This article originally appeared in Pyramid #10
Published by R. Talsorian Games
Written by Mike Pondsmith
$27.00 softcover, $32.00 hardcover
A lot of folks have waited a long time for Castle Falkenstein. Ever since Mike Pondsmith started talking about it over two years ago (back when it was being demonstrated at conventions under the code name Banana Slugs Go To Rio), the idea sure seemed neat. And it was this time a year ago that Pondsmith gave us a preview of the game in the pages of this very magazine, a preview that promised a game world that was very special indeed. Originally planned for release in the summer of 1993, Castle Falkenstein was, in every sense of the phrase, a much-awaited product.
The wait has turned out to be worth it. I really like this game.
I guess I should start by describing the game world. Castle Falkenstein is set in a magickal (they spell it with a “k” in New Europa), steampunk-ish alternate Europe of the late 19th Century. In New Europa, there is an England ruled by Queen Victoria and a France ruled by Napoleon III. Germany is split into several smaller countries including Prussia (ruled by the would-be conqueror Otto von Bismarck) and Bayern (the home country of most of the book’s main characters, as well as the magickal Castle Falkenstein itself). India is still ruled by the British; the Far East is dominated by the Dragon Emperors (who are real dragons); and ever since a bunch of Native American shamans got together and blasted St. Louis off the map to end their little Civil War with the United States and establish a second nation, America hasn’t been much of a power.
The world of Castle Falkenstein would be familiar to anyone with some knowledge of Victorian history, but it’s the little differences that give it life. You can not only meet Arthur Conan Doyle, but Sherlock Holmes and Dr. Watson, too. Jules Verne is the French Minister of Science, and Captain Nemo roams the seas in the Nautilus, plotting world conquest. Bismarck has been thwarted in his plans (so far), so there’s no guarantee that the 20th Century will unfold in New Europa the way it has here in our reality — but with the Unseelie Court working behind the scenes, there’s no telling what will happen.
The Unseelie Court are the real bad guys of Castle Falkenstein. The Unseelies (and their good counterparts, the Seelie Court) are faeries, but definitely not wimps. Immortal supernatural creatures, they can take many different shapes, and are responsible for most of the supernatural creatures of myth and legend — elves, dwarves kobolds, goblins, gremlins, nymphs, mermaids, ogres, leprechauns, banshees and even vampires. In whatever realities they discovered mortals, the faeries have been split about what to do about them. Half want to play with them, work a little mischief, have a little fun; the other half just want to wipe them out. In a subtle bit of trickery, Lord Auberon of the Seelie Court got the leader of the Unseelie (known as the Adversary) to sign a peace treaty with the mortals of this universe. The Compact keeps the Unseelie from declaring open warfare against mortals (faeries cannot, under pain of True Death, ever break their word); but the Unseelie have simply changed tactics, trying to get mortals to destroy themselves, by picking a promising despot (currently, Bismarck) and working behind the scenes to aid him.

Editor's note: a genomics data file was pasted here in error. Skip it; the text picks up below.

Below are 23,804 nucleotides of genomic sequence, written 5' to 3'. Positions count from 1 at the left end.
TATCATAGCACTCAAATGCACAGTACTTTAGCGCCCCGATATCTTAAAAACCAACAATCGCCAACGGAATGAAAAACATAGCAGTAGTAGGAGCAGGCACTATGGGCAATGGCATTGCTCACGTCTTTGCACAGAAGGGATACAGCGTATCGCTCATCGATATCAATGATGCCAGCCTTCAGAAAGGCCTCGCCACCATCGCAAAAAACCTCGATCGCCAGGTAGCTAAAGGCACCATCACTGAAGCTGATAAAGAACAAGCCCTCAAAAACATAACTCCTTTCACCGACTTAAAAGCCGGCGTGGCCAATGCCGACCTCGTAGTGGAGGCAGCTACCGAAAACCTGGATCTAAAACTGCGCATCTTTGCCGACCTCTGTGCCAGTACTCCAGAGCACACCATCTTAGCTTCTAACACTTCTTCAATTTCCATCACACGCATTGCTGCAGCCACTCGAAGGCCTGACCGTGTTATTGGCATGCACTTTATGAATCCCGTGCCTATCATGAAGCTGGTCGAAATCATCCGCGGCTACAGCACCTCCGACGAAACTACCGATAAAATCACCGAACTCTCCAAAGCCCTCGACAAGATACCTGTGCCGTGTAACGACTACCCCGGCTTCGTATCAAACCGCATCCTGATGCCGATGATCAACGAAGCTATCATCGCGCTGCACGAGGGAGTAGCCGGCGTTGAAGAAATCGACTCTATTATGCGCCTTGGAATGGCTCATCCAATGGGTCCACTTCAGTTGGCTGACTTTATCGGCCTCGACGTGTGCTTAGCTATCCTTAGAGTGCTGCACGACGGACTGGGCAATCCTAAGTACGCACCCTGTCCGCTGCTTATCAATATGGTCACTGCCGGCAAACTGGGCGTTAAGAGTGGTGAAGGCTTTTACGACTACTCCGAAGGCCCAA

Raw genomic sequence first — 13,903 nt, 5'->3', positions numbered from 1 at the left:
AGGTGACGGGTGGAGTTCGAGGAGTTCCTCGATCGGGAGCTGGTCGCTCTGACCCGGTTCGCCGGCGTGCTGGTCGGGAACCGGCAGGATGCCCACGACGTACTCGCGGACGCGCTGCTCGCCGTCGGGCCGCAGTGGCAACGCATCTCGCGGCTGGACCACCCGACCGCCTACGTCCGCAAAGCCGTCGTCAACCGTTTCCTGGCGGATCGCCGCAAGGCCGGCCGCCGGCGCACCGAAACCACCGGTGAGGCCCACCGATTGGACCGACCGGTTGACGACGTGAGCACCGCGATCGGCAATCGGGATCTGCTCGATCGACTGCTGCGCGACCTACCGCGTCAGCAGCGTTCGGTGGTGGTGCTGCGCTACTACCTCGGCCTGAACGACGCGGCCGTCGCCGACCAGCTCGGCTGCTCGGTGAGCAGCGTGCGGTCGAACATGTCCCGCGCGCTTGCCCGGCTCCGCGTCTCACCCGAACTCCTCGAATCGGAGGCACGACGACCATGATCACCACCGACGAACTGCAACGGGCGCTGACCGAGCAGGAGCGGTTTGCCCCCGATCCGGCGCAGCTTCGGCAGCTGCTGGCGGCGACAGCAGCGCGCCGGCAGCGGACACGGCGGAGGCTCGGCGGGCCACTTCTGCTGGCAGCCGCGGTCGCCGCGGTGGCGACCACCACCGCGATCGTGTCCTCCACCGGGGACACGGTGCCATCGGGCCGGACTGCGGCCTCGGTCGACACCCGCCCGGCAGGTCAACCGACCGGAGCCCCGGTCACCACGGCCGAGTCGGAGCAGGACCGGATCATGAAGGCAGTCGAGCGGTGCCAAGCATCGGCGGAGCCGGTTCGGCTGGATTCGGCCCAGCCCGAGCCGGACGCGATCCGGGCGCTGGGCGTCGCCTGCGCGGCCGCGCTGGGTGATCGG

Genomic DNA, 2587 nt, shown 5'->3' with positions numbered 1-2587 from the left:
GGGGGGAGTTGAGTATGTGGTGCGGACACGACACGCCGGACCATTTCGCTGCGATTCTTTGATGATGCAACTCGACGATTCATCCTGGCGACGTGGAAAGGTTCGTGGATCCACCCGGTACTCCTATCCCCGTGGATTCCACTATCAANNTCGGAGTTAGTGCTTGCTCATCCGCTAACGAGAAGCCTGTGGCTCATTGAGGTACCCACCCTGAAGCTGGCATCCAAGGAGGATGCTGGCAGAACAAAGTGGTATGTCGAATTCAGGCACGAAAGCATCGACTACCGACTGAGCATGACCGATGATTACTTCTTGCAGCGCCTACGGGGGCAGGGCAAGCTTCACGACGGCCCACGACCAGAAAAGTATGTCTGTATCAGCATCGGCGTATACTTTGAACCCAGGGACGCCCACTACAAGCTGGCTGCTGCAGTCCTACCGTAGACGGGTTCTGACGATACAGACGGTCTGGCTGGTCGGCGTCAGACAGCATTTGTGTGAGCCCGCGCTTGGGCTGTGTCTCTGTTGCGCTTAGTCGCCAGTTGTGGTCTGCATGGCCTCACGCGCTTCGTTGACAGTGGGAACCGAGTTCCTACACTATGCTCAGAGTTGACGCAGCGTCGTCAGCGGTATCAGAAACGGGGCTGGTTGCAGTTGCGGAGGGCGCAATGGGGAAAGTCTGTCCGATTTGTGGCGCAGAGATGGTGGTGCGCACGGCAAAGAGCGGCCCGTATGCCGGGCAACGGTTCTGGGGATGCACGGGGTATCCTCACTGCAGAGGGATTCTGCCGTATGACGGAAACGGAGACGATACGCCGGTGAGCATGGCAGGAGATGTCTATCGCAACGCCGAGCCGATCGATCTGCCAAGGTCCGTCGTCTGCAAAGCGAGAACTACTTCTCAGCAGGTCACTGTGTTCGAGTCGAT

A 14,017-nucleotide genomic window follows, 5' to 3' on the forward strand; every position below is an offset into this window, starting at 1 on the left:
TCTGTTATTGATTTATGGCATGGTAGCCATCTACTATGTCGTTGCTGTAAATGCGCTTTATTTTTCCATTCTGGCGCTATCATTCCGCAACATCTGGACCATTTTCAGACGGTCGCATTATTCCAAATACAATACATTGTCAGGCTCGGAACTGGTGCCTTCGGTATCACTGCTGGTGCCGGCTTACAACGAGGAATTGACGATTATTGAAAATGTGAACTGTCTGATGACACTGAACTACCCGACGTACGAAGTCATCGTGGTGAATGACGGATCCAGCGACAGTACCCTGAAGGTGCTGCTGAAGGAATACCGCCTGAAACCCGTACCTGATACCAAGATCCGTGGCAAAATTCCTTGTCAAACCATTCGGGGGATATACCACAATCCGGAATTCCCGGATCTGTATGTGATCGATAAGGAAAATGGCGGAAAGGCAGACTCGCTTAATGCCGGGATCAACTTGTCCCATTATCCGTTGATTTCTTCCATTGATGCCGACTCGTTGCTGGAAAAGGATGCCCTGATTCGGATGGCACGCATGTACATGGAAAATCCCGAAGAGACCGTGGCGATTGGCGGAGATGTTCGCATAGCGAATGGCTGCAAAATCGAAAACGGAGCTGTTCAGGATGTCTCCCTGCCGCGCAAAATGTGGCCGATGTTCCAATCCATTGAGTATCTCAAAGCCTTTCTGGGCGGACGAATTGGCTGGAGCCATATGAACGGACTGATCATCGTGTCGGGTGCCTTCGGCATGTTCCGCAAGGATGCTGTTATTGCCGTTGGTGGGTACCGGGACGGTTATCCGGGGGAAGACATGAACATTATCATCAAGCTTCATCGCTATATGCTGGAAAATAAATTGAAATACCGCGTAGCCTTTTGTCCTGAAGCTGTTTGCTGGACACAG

Faeries have several dangerous powers, including shapeshifting, flight, etherealness (the ability to pass through solid objects) and glamour (the ability to create illusions). But they cannot work true magick — only mortals can be sorcerors. Magick is a science in Castle Falkenstein, with large bodies of lore assembled by groups of wizards meeting in secret societies, working together to cast spells of great power. The reclusive wizard, studying alone and jealously guarding his secrets from the outside world, is not a part of this game.
And then there’s what passes for “high-tech” in New Europa. Steam power is all the rage, and the Industrial Revolution is just beginning. There are rolling fortresses, delicate clockwork automatons, flying battleships, submarines, lightning cannons, and the ultimate invention that saved Bayern from Otto von Bismarck’s armies, the Magickal Engine — a machine that casts magickal spells.
Which never would have come about if it weren’t for a traveler from our universe being sucked into the world of Castle Falkenstein by a powerful magickal summoning cast by Lord Auberon and a powerful human wizard named Morrolan — a video game graphic artist named Tom Olam.
Oh, did I forget to mention Tom Olam? The whole first half of the Castle Falkenstein book is in the form of a collection of writings and drawings sent back to Mike Pondsmith from the other side of the Faerie Veil by the fictional Olam. We see New Europa through Olam’s eyes; he explains the game world to Pondsmith, and by extension, to all of us. And he does a great job. His prose is entertaining, and his art is exceptional. The first half of the book has the entertainment value of a novel, while painlessly introducing the reader to New Europa and its inhabitants.